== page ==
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Instilling an 'attitude of gratitude' -- Area students welcomed by DSU Ag Club to Kids Day on the Farm

Dickinson State Univeristy's Agriculture Club welcomed area students in third grade and lower, along with their teachers, relatives and friends, to the 2019 Kids Day on the Farm.

Wide-eyed children with Redeemer Lutheran Church Preschool get up-close and personal with farm animals during the annual Kids Day on the Farm, sponsored by DSU Ag Club. James B. Miller, Jr. / The Dickinson Press
Wide-eyed children with Redeemer Lutheran Church Preschool get up-close and personal with farm animals during the annual Kids Day on the Farm, sponsored by DSU Ag Club. James B. Miller, Jr. / The Dickinson Press

Dickinson State Univeristy's Agriculture Club welcomed area students in third grade and lower, along with their teachers, relatives and friends, to the 2019 Kids Day on the Farm.

"For many children, food comes from the grocery store. That's where milk comes from, that's where vegetables come from, that's where meat and cheese, you name it," said Chip Poland, chair of the department of agriculture and technical studies at Dickinson State University. "This event provides them an opportunity to see that food comes from the animals they see here, the grains they see, etc. Hopefully they gain a better appreciation that there is something before the grocery store, and as they get older they can begin to ask questions."

From a barnyard petting zoo and wagon rides to roping lessons and milk and cookies, children participated in events designed to instill an appreciation for agriculture and provide teachers with a way to make their curriculum come alive.

The DSU Ag Club has hosted Kids Day on the Farm every year since their founding, and has continued to ensure that the event remains free to attend.

Thursday morning saw the DSU Ag arena, adjacent to the Biesiot Activities Center on State Ave., turned into an interactive classroom with lessons on branding, animal husbandry and nutrition education through hands-on lessons accompanying the various crops on display.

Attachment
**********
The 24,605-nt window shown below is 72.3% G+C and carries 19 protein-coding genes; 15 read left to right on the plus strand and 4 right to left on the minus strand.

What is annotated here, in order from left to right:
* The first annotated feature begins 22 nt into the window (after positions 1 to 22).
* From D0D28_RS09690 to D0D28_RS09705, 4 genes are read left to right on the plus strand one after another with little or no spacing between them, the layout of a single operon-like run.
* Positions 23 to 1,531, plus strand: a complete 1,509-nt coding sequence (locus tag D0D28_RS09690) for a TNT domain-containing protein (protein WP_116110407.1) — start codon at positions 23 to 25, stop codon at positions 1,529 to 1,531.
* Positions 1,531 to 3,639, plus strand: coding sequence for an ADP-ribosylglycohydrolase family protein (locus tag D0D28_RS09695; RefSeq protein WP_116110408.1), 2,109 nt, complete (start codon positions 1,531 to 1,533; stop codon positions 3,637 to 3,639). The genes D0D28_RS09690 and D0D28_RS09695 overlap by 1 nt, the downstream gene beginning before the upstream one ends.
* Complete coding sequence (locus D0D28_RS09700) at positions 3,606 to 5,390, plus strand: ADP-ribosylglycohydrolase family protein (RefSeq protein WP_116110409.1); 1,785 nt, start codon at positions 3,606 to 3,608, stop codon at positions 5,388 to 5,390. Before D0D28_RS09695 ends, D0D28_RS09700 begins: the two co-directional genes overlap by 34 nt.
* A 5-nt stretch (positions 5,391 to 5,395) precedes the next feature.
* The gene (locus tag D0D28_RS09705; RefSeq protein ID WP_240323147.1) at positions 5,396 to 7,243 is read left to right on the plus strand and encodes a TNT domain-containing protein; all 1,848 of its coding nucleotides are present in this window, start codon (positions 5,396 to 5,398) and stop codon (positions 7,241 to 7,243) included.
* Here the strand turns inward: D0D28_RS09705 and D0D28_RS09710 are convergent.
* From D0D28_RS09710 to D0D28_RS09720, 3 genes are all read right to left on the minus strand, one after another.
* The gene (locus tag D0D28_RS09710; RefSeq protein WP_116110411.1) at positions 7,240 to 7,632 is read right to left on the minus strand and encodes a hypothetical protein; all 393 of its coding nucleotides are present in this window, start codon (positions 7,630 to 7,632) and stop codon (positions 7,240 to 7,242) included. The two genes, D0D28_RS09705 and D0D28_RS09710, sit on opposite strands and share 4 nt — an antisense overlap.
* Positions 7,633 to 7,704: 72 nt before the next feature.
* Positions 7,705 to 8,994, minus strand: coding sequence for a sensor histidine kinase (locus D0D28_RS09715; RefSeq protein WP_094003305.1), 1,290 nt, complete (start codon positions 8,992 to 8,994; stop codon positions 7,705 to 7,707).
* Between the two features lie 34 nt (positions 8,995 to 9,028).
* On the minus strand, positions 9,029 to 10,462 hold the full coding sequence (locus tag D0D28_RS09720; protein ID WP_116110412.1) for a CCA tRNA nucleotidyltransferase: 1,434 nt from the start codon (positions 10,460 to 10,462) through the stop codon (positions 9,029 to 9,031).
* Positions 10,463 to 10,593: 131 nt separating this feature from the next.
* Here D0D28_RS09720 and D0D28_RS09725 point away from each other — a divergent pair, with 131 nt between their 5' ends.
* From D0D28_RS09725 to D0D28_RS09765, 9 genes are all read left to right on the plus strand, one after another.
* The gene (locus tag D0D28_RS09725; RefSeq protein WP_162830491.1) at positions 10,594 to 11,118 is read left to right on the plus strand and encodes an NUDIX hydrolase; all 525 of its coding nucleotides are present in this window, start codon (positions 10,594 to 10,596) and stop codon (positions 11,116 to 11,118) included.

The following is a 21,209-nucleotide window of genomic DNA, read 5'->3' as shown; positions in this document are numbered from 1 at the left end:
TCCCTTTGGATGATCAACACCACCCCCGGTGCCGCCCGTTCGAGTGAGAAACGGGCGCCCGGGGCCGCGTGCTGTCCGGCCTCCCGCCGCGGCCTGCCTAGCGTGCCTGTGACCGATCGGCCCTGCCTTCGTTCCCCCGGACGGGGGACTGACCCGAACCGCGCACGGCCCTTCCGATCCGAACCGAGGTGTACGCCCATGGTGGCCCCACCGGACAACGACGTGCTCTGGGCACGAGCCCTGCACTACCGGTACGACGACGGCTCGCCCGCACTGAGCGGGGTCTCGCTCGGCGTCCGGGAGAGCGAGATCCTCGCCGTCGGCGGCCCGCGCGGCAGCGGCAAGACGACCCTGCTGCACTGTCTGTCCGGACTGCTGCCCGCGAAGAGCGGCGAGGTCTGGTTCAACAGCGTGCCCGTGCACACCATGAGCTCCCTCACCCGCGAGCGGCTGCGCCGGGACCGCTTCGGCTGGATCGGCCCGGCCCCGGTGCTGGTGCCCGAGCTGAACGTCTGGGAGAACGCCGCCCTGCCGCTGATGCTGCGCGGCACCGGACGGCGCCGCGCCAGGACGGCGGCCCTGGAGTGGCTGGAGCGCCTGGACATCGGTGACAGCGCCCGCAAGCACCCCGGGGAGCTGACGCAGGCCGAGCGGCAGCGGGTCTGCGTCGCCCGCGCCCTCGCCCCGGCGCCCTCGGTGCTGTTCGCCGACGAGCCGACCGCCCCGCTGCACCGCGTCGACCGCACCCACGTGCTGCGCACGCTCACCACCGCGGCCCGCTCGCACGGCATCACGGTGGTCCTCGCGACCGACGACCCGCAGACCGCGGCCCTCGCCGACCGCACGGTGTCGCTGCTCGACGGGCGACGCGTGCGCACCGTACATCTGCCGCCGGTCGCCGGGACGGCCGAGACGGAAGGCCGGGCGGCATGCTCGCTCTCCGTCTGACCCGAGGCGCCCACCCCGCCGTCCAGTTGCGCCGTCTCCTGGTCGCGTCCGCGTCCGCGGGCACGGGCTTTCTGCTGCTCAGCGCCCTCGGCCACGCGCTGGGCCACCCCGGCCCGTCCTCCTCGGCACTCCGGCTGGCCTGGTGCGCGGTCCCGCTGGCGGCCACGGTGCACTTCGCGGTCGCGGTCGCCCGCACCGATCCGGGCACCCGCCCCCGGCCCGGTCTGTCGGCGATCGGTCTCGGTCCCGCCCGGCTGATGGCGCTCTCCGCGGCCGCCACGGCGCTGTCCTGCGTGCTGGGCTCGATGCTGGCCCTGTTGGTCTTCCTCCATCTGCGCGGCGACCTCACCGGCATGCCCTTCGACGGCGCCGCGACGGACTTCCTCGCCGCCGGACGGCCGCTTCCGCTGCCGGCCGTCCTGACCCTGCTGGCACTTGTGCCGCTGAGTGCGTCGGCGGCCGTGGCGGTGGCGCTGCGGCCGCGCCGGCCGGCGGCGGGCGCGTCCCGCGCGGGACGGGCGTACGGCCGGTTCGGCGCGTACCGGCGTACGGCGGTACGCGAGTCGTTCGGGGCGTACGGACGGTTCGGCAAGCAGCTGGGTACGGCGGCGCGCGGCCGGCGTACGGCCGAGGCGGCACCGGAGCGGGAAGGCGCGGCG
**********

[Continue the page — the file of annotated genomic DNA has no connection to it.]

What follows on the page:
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"These young minds today will be the ones asking the big questions for agriculture in the future," Poland said. "Agriculture welcomes those questions, and programs like these will instill an attitude of gratitude and understanding that will foster the minds that will ask those important questions in the future."

Opportunities like Kids Day on the Farm are a growing necessity for children as farm and ranch families have dwindled to less than 2% of the U.S. population, according to American Farm Bureau Federation.

"This is the 29th year that DSU's Agriculture Club has put on this event, in addition to our other events which are aimed at teaching kids about agriculture," Poland said. "Programs like this one gives our students a chance to wrestle with how best to present this kind of material to a 3-year-old or a third grader and have that child and parent walk away with an appreciation and understanding for it."

For DSU Agriculture Club members, sponsoring and coordinating an event like Kids Day on the Farm presents them with the unique opportunity to mentor and teach children about agriculture with a hands-on approach.

"We really want to illustrate what farms do, what they have and where the products come from," said Michelle Fitterer, vice president of the DSU Ag Club. "We want to expose children to different elements of agriculture that they may never see in their day-to-day life if they didn't come to this. Really, it's just a great opportunity to get agriculture out there and inspire the future of the industry."

Fitterer shifted credit away from the hard work of the Ag Club and instead shared the club's appreciation for alumni whom she said were instrumental in programs like these.

"We have an awesome family, the Krebs from Gladstone, who bring in all the animals each year. We go out and help round them up in the morning and bring them out here and then take them back," Fitterer said. "Our team horses are provided by alumni of DSU and the Ag Club who really enjoy coming out and getting to work their horses. If it weren't for the continued support of our alumni, events like these wouldn't be possible."

Area teachers, evoking the cowboys of old as they shepherd their flocks of children, spent the day guiding preschool and elementary students through the various stations.

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"A lot of these students have never seen a real live animal and to learn where their food comes from. Growing up on a farm, I took it for granted, but programs like this are vital to our students," Jolene Gress, first grade teacher at Heart River Elementary, said. "Hands-on education is always the best. Our students today are getting to experience the smells, the sights and touch animals and crops."

Gress added, "There's no better way to learn than to see and touch."

Related Topics: DICKINSON STATE UNIVERSITY
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